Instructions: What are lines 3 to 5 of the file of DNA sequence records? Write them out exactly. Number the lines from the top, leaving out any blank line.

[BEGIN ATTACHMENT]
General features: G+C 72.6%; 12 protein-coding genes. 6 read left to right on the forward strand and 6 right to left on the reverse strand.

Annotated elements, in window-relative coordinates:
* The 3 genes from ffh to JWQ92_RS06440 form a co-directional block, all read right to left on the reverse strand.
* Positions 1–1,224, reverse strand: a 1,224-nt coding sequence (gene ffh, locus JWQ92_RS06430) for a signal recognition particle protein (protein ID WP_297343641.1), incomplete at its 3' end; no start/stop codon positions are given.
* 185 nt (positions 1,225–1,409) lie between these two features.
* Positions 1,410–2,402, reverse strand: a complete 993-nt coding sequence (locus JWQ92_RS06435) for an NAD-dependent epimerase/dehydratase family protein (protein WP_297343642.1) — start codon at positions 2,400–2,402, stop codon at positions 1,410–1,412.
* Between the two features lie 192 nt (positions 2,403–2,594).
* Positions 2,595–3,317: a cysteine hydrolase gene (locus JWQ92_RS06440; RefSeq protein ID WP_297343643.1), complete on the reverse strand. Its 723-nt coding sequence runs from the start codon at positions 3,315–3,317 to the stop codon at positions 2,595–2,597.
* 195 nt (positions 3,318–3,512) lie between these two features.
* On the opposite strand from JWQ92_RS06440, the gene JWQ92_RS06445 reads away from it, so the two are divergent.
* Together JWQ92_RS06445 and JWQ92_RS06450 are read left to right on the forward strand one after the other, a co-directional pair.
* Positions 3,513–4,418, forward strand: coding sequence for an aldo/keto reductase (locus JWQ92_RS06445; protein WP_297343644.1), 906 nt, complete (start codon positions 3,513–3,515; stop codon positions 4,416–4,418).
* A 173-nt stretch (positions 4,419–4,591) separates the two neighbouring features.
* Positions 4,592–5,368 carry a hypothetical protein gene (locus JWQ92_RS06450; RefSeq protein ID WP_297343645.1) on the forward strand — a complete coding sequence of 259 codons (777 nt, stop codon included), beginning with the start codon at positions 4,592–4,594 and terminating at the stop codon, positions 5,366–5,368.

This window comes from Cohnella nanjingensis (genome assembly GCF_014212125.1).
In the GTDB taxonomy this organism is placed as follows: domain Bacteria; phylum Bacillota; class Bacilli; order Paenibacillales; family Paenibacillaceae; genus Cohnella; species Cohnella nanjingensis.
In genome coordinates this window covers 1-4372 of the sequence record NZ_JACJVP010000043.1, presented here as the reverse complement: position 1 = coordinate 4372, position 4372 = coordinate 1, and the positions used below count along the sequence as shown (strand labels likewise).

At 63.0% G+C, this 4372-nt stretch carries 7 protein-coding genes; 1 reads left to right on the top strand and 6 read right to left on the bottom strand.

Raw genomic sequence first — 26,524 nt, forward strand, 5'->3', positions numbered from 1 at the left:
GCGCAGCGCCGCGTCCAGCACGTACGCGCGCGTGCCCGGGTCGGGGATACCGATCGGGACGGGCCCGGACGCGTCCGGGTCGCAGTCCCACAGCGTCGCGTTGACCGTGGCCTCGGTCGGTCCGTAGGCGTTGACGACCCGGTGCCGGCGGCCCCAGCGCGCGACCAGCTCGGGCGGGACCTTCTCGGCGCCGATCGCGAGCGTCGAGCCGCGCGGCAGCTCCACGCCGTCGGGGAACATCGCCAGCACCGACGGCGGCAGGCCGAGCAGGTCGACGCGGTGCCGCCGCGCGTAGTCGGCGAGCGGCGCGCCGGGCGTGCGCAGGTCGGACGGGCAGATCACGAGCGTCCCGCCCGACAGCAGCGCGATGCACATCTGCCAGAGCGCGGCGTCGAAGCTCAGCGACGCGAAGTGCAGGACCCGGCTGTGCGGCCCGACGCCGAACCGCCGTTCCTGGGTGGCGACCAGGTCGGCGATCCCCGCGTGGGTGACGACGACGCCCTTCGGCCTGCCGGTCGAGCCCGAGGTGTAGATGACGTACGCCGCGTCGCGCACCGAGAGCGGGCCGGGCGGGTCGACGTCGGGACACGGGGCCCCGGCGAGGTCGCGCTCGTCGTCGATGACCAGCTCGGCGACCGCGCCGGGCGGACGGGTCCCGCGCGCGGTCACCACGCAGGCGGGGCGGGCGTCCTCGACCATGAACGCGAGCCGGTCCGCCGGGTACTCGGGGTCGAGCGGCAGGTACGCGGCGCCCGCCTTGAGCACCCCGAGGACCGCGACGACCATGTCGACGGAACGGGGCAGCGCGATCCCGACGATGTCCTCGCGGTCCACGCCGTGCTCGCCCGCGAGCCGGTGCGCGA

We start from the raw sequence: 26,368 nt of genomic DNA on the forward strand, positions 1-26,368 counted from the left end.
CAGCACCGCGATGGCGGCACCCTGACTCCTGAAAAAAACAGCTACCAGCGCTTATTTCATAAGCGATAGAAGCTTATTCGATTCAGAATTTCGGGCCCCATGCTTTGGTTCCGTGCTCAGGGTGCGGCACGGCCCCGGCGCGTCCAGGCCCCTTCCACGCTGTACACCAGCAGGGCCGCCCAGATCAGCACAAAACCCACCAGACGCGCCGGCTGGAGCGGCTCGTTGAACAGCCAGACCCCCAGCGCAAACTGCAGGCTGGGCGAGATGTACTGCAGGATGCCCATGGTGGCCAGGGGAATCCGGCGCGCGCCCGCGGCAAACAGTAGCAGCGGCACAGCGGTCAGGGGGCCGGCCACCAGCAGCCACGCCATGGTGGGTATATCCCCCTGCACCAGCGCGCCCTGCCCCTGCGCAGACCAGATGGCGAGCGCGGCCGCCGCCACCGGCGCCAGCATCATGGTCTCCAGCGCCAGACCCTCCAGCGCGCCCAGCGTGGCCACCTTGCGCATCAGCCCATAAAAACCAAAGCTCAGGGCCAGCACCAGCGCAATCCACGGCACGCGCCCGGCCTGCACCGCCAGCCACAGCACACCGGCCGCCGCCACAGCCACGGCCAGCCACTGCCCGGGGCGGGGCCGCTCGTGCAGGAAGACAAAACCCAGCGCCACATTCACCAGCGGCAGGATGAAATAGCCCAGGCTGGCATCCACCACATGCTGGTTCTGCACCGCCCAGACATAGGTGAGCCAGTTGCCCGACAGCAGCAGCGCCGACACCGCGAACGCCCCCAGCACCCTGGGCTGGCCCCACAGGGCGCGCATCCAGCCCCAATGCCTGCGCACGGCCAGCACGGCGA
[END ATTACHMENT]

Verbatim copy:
* The 3 genes from ffh to JWQ92_RS06440 form a co-directional block, all read right to left on the reverse strand.
* Positions 1–1,224, reverse strand: a 1,224-nt coding sequence (gene ffh, locus JWQ92_RS06430) for a signal recognition particle protein (protein ID WP_297343641.1), incomplete at its 3' end; no start/stop codon positions are given.
* 185 nt (positions 1,225–1,409) lie between these two features.